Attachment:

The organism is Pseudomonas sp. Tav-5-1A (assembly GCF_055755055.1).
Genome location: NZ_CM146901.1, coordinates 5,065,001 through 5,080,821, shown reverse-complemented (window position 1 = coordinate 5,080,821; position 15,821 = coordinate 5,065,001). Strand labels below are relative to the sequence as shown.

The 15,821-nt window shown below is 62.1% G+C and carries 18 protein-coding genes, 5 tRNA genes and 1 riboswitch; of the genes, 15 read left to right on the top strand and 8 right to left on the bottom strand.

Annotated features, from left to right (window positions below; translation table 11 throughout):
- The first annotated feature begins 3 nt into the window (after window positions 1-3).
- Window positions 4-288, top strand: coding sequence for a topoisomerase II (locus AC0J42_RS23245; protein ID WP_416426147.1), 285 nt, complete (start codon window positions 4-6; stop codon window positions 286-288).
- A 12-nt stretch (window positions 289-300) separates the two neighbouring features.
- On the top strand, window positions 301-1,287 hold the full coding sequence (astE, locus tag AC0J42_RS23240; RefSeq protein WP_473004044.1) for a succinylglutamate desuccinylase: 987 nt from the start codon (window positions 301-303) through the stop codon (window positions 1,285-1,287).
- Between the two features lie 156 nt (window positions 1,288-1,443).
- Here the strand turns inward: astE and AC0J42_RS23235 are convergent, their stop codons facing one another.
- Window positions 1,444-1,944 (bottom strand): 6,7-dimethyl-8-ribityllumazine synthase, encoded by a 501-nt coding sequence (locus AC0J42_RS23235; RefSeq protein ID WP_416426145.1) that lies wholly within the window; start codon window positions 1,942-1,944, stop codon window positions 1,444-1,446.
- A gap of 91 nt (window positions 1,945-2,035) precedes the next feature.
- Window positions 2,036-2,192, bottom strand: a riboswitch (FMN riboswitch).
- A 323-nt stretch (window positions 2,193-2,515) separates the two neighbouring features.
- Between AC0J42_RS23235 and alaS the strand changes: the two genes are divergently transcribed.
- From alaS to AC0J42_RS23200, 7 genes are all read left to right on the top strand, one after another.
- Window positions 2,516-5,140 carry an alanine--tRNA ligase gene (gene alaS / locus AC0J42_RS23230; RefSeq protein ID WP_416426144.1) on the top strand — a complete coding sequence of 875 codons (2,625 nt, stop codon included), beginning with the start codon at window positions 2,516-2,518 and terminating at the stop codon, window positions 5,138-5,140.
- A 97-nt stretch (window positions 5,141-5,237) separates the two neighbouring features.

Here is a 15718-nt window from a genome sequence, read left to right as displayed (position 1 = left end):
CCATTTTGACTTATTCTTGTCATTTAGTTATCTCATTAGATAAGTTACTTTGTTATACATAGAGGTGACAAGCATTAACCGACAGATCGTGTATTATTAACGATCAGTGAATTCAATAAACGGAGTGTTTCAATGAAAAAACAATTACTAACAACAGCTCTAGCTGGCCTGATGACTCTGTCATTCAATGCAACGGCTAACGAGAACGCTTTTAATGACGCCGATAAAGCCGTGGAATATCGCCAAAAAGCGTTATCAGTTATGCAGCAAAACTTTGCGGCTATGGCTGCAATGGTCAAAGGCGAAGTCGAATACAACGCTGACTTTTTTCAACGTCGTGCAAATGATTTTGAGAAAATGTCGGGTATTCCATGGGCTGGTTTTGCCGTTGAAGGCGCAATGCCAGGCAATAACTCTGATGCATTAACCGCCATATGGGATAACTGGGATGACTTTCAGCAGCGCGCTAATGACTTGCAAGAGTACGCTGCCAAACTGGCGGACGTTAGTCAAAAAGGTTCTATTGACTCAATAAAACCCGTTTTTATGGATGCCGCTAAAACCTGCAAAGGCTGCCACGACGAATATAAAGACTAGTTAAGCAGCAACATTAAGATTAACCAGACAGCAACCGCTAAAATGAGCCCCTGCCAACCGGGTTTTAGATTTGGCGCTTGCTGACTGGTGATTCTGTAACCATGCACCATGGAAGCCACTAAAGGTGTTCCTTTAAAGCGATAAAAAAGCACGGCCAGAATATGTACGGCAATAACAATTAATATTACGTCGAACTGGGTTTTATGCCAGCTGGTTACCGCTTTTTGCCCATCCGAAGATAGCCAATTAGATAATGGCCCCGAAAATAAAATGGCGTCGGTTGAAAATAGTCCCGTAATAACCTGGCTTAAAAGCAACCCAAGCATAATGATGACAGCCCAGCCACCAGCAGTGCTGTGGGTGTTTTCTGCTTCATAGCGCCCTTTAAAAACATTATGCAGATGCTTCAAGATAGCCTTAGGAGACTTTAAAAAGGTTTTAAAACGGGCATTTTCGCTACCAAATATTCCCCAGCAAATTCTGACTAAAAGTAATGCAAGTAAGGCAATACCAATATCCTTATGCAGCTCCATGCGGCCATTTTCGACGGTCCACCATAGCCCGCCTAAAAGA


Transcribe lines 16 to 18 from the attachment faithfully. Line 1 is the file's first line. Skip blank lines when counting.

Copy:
- From alaS to AC0J42_RS23200, 7 genes are all read left to right on the top strand, one after another.
- Window positions 2,516-5,140 carry an alanine--tRNA ligase gene (gene alaS / locus AC0J42_RS23230; RefSeq protein ID WP_416426144.1) on the top strand — a complete coding sequence of 875 codons (2,625 nt, stop codon included), beginning with the start codon at window positions 2,516-2,518 and terminating at the stop codon, window positions 5,138-5,140.
- A 97-nt stretch (window positions 5,141-5,237) separates the two neighbouring features.